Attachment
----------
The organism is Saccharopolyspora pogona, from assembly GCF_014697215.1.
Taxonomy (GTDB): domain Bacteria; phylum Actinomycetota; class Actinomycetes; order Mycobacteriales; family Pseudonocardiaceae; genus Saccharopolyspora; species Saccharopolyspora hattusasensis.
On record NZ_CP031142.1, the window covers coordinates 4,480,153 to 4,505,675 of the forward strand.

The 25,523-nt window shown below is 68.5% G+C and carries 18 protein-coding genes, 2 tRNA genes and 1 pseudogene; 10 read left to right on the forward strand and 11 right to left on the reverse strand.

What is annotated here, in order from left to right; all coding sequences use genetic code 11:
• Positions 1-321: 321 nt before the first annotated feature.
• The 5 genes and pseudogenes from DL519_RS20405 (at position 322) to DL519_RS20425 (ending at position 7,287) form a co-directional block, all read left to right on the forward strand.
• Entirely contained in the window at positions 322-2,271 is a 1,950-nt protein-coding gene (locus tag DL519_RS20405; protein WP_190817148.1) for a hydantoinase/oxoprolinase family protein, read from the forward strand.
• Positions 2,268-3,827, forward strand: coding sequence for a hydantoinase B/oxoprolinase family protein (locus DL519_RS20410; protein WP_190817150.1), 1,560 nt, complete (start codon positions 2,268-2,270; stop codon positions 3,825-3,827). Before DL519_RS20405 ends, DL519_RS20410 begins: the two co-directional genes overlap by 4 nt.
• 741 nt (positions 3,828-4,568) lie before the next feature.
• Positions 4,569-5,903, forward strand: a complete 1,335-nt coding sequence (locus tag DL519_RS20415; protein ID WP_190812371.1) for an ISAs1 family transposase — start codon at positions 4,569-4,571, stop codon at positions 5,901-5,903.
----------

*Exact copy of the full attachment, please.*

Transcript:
The organism is Saccharopolyspora pogona, from assembly GCF_014697215.1.
Taxonomy (GTDB): domain Bacteria; phylum Actinomycetota; class Actinomycetes; order Mycobacteriales; family Pseudonocardiaceae; genus Saccharopolyspora; species Saccharopolyspora hattusasensis.
On record NZ_CP031142.1, the window covers coordinates 4,480,153 to 4,505,675 of the forward strand.

The 25,523-nt window shown below is 68.5% G+C and carries 18 protein-coding genes, 2 tRNA genes and 1 pseudogene; 10 read left to right on the forward strand and 11 right to left on the reverse strand.

What is annotated here, in order from left to right; all coding sequences use genetic code 11:
• Positions 1-321: 321 nt before the first annotated feature.
• The 5 genes and pseudogenes from DL519_RS20405 (at position 322) to DL519_RS20425 (ending at position 7,287) form a co-directional block, all read left to right on the forward strand.
• Entirely contained in the window at positions 322-2,271 is a 1,950-nt protein-coding gene (locus tag DL519_RS20405; protein WP_190817148.1) for a hydantoinase/oxoprolinase family protein, read from the forward strand.
• Positions 2,268-3,827, forward strand: coding sequence for a hydantoinase B/oxoprolinase family protein (locus DL519_RS20410; protein WP_190817150.1), 1,560 nt, complete (start codon positions 2,268-2,270; stop codon positions 3,825-3,827). Before DL519_RS20405 ends, DL519_RS20410 begins: the two co-directional genes overlap by 4 nt.
• 741 nt (positions 3,828-4,568) lie before the next feature.
• Positions 4,569-5,903, forward strand: a complete 1,335-nt coding sequence (locus tag DL519_RS20415; protein ID WP_190812371.1) for an ISAs1 family transposase — start codon at positions 4,569-4,571, stop codon at positions 5,901-5,903.